While Porritt’s book is hopeful, it frequently violates the laws of physics. My favourite example is the Petronas 2 Tower he comes up with. 800 metres tall and it will generate 92% of its own energy. Porritt was so enthusiastic about this concept that he paid someone to produce a computer generated representation of what it might look like. Instead he should have paid a high school physics student to figure out if it was credible.

    I would also caution against your portrait of Porritt. For example he advocates net zero migration to the UK because of his fears over population growth. A man educated at Eton demanding that the poor of the world must stay poor leaves a nasty taste in my mouth.

    • mem_somerville

      Funny. I never heard of Porritt before today and now it’s twice. When I was at the library today his name crossed the page of my Rayner book, where he’s noted as a former director of FOE. That’s not a group I’d put in my upbeat enviros list.

  • Tom Scharf

    Zadie Smith: “During Superstorm Sandy, I climbed down fifteen floors, several months pregnant, in the darkness, just so I could get a Wi-Fi signal and e-mail a climate-change-denying acquaintance with this fresh evidence of his idiocy.”

    IPCC AR5:

    “Current datasets indicate no significant observed trends in global tropical cyclone frequency over the past century … No robust trends in annual numbers of tropical storms, hurricanes and major hurricanes counts have been identified over the past 100 years in the North Atlantic basin”

    Over 7 years since a CAT3 hurricane made landfall in the US. The longest such period ever on record. And she trots out a non-hurricane as proof tropical cyclones are getting worse.

    Ironic that she calls her “acquaintance” a climate science denier. No doubt this acquaintance could not be a friend because they do not hold the proper beliefs. I wonder what would happen if her daughter dated a denier? My guess is no inter-faith marriages would be allowed in this household.

    Looks like we have hit the tipping point on the term denier. All activists and many in academia now use this term freely. Not sure why anyone thinks this will change anything. The more this debate looks like a screaming circus of zealots, the more likely things will never budge from the status quo.

    I think there is lot of pent up frustration because many activists feel this particular movement is losing its karma, feel powerless, and they have nowhere better to point there eco-shame meter at in the western world.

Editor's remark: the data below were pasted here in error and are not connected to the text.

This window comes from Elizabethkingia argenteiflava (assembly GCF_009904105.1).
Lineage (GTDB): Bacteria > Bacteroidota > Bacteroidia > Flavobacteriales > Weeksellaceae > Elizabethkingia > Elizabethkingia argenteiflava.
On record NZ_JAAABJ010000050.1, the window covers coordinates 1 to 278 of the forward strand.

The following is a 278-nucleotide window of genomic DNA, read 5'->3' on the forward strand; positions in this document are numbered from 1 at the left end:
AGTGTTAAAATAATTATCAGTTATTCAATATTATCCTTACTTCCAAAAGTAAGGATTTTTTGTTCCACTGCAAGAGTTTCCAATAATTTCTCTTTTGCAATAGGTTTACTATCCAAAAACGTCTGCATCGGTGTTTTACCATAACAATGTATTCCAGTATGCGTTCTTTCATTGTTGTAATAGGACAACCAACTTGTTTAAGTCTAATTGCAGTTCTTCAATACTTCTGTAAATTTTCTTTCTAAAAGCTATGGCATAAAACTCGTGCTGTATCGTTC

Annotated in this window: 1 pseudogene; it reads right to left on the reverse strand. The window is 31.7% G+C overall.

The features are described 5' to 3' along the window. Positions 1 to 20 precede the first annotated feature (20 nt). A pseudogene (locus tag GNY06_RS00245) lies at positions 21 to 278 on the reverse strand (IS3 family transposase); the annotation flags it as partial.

• ashermiller

    Pot, meet kettle. If Keith Kloor really thinks that all of those who attempt to communicate the urgency of the sustainability crisis are “self-rightous and scornful” then what does it make him to call them all cynical “merchants of eco-doom”?

    I don’t know. Maybe, just maybe, all of these people actually care about the fate of humanity and just disagree about the severity of the crisis and how best to communicate it.

    • Matthew Slyfield

      “If Keith Kloor really thinks that all of those who attempt to
      communicate the urgency of the sustainability crisis are “self-rightous
      and scornful” then what does it make him to call them all cynical
      “merchants of eco-doom”?”

      Correct.

      Ehrlich and others have predicted doom over and over and over, and they have been wrong over and over and over.

      How many times must the boy falsely cry wolf before you will admit that he is either a liar or a few cards shy of a full deck.

  • J M

    I guess the best thing that could happen to the planet and, simultaneously, the worst thing that could happen to environmentalists would be ECS of 2 degrees.

    • facefault

      That would probably be nice for America and Europe, but terrible for everyone near the equator.

  • Buddy199

    In 1980, a little known economist named Julian Simon made Ehrlich a bet. If Ehrlich’s predictions about overpopulation and the depletion of resources were correct, Simon said, then over the next decade the prices of commodities would rise as they became more scarce. Simon contended that, because markets spur innovation and create efficiencies, commodity prices would fall. He proposed that they each put up $1,000 to purchase a basket of five commodities chosen by Ehrlich and a colleague, John Holdren. If the prices of these went down, Ehrlich would pay Simon the difference between the 1980 and 1990 prices. If the prices went up, Simon would pay.

    In October 1990, Mr. Ehrlich mailed a check for $576.07 to Simon. Although world population had increased by 800 million in the meantime, the prices for the five commodities had decreased by more than 50%. And they did so for precisely the reasons Simon predicted—technological innovation and conservation spurred on by the market.

    Ehrlich’s wildly inaccurate predictions of global apocalypse never seem to have dimmed his star power in certain circles. Ironically, in 1990, just as he was mailing his check to Simon, the MacArthur Foundation awarded him one of its “genius” grants. And 20 years later his partner in the wager, John Holdren, was appointed by President Obama to be director of the White House Office of Science and Technology Policy.

  • JH

    I suspect the probability of a collapse of civilization is pretty close to zero – at least if we can stop the greens from making it happen.